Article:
In 1882 thousands of Europeans looked for a way to get to North America. Christian Schulz slipped out of Germany in the middle of the night in a snowstorm.
It took a lot of courage to board the illegal, rickety old sailing ship bound for Texas. The smelly, ruth- less captain warned the 177 passengers that half of them would prob- ably die. They would face disease, pirates, rats, hunger, thirst and the sting of the Captain’s whip. Time would later prove him right.
Upon arrival in Texas, Christian was emaciated and broke. He was persuaded to wait with five women who’d been sent tickets by men who were willing to marry women, sight unseen.
In his journey north he experienced trials and triumphs — extreme heat, outlaws, insects and snakes. Bound for Fredricksburg, circumstances caused him to change directions.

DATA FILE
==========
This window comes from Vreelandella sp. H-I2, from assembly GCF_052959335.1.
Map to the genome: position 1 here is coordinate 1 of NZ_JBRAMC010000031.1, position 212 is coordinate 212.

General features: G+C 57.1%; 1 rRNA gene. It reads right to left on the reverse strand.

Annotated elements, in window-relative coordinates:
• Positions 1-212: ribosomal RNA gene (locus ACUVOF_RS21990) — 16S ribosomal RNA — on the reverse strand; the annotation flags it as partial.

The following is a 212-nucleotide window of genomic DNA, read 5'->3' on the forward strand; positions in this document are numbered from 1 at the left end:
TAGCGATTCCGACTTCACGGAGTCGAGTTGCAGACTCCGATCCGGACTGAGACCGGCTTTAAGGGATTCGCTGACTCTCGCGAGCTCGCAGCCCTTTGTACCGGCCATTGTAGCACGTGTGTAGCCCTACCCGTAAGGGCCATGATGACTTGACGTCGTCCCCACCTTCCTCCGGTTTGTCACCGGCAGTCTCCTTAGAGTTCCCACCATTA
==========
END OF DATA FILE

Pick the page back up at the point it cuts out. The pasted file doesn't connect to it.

Christian fell in love with a woman he thought he didn’t like. An adventurous gal, who had a way with horses, could butcher a hog and shoot a gun as well as a man. Determined to have only two children she found birth control in 1872.
In the post-Civil War days, freed slaves were confused about what do do next. Christian came to their aid.
The reader will see real life situations of sadness and happiness, keeping them turning the pages to the very end.